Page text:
Bareera Mirza (A first-year Geography Ph.D. student)
I am Bareera Mirza, a Pakistani Muslim woman who lived all her life near the coast, far from the mountains. Despite that, I developed my love for snow/glaciers when I first visited Skardu (a city in the Himalayas of Pakistan) in April 2018; and that was my first time seeing snow and glaciers. After the initial exposure, I revisited the Himalayas multiple times to gain a deeper understanding of the lifestyles of the local populace. It was a life-changing experience to talk to local people, learning about their struggles living near the mountains and their dependency on changing nature and climate. It was the combination of these visits, the exposure gained in classes, and the lessons learned from my professors that inspired me to pursue my current trajectory.
In October 2022, I participated in the National Aeronautics and Space Administration (NASA) SnowEx 2023 Tundra and Boreal Forest campaign in Fairbanks, Alaska, a multi-year field campaign to observe snow and come up with the best remote sensing technologies to accurately predict snow throughout the season in various environments. SnowEx is part of an effort of NASA’s upcoming special snow satellite, which can help predict the amount of water available in snowpack for better water management use.
NASA SnowEx was nothing less than a dream come true. However, I could feel the nervousness among my family and loved ones (out of safety concerns) because it is unusual for Pakistani women to do such kind of fieldwork in the extreme weather of Fairbanks, Alaska. Not to mention an unfamiliar territory (I didn’t even know the types of gear I would need – like what on earth is gaiter?). I am incredibly thankful to my advisor Dr. Mark Raleigh and the team at NASA Goddard, who helped me with field trip preparation and made the process manageable and easy to navigate.
My collaborative team, consisting of 40 scientists from NASA and different institutions, reached Fairbanks, Alaska, to observe five different test sites. I was assigned a Boreal Forest test site, Bonanza Creek – one of the largest forested biomes on Earth, covering 17 million km2 of the Northern Hemisphere and accounting for approximately one-third of Earth’s total forest area.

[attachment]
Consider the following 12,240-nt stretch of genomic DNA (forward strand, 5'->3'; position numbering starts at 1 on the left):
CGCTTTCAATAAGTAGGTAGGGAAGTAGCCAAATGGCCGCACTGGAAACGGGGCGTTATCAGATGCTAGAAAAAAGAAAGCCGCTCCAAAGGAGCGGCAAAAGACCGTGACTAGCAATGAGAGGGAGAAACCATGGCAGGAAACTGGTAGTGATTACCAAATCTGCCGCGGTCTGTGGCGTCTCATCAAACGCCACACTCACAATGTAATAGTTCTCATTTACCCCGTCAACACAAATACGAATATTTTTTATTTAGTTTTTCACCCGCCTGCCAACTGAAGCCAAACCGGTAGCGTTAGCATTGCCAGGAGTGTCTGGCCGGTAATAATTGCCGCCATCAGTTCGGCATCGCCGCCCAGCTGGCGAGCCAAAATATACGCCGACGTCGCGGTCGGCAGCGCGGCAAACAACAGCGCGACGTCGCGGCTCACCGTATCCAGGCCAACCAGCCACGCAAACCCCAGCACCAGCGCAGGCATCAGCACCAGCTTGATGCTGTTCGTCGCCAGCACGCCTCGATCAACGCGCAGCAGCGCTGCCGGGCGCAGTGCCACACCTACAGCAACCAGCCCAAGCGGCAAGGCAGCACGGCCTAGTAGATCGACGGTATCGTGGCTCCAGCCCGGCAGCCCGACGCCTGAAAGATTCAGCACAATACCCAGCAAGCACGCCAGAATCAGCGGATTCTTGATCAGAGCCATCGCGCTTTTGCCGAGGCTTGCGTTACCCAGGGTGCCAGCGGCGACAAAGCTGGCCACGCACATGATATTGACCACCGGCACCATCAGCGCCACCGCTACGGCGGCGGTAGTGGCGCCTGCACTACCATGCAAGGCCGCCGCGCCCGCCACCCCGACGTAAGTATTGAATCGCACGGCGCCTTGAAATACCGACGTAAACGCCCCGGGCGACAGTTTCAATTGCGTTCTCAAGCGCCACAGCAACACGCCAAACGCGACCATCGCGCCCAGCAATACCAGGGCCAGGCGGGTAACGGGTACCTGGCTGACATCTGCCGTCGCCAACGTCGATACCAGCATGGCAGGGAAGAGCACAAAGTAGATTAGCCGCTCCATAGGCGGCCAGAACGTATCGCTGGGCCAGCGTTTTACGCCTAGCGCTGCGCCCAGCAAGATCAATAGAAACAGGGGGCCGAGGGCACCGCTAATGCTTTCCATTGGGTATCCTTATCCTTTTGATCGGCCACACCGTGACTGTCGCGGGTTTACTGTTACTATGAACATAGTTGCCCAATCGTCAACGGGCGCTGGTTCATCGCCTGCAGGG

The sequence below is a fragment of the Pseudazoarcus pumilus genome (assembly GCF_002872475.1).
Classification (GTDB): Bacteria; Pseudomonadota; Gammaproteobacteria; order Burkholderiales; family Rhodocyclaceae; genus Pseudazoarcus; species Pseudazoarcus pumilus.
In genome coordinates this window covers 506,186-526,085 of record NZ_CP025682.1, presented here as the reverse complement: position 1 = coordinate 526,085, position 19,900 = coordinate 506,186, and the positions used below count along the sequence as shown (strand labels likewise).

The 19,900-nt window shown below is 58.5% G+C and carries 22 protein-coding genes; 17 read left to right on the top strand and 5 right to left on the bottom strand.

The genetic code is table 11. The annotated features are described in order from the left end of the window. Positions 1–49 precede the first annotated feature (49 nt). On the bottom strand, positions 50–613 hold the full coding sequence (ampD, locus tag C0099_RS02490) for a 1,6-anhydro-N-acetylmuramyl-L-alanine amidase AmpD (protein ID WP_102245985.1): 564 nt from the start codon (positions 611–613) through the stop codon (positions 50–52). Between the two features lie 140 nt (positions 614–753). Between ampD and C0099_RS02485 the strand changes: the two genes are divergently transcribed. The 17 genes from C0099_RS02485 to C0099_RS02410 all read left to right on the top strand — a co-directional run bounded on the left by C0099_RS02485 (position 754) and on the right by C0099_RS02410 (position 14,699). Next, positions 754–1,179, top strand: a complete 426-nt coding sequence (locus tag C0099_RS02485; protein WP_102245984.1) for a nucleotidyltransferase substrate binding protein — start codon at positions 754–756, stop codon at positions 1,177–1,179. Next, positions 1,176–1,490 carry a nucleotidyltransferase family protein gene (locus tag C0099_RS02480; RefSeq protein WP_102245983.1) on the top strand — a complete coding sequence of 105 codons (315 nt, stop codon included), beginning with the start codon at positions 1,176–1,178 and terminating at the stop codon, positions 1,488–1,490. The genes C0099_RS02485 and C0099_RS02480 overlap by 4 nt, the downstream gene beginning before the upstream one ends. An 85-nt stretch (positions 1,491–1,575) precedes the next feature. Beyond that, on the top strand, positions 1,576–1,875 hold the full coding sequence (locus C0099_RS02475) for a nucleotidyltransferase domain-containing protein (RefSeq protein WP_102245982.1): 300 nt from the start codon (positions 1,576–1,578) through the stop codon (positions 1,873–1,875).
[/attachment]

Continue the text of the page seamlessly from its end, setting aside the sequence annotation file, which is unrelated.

I spent a couple of days at Farmer’s Loop site, a site in the town which can be a good analog testbed to compare snow measurements in wetlands, ponds, and swamp forest environments. We processed different measurements (Snow Water Equivalent (SWE), snow depth, temperature, stratigraphy, and soil samples) by digging snow pits in a 5x5m plot.
Along with the ground samples, the team of NASA was doing airborne LiDAR (Light Detection and Ranging) surveys as an eventual goal of the ground surveys to validate data of airborne surveys. The campaign was 12 days long, with 7 days in the field and 5 days of training (including travel).
Let’s not forget the fun moments!
The trip was mostly for snow science, but science is fun, isn’t it? Firstly, it was breathtakingly beautiful, deep in the forest, as a 5’2” tall individual, surrounded by tussocks 10 inches tall. Walking in unknown terrain is an adventurous experience; our group was unaware of what was beneath us because it was all snow-covered. It can be a lake, pond, or a tall tussock (literally every 10m or less). Branches of trees are hitting our faces as we migrate through a dense forest, wearing snow gear and holding our measurement tools.
But none of it felt overwhelming because snow is beautiful to gaze upon, and whenever I felt tired, I just looked around me to admire the peaceful visage. Among some of the more exciting experiences, I saw moose for the first time and ate my cold salad sandwich in the forest. Not to brag, but being a newbie, a team that included me, Kelly Elder, and Wyatt Reis, we ended up doing 7 snow pits in a day (our usual was 3 to 4). Working with experienced people who had been doing this for years, learning from them, and testing my thresholds was one of the most memorable experiences. Moreover, on the last day, we went to see the Permafrost tunnel. I would equate it to time traveling as some of the features were 40,000 years old. Most importantly, trying some local foods especially waffles with Carrie Vuyovich, Megan Mason, and Joachim Meyer were so much fun. Finally, talking to people about the Himalayas and my experience as the first Pakistani woman to work in SnowEx campaigns was spectacular.
Overall, I loved this 12-day trip where I worked as a snow scientist. I made many connections, learned a lot, and experienced a whole different life. I plan to continue pursuing snow science and exploring new frontiers. The snow community is very new, and there are few women of color who are aware of the efforts, so with my experience and knowledge, I would love to inspire more women to be part of this community.
twitter handle https://twitter.com/BareerahMirza
research lab page: https://markraleigh.com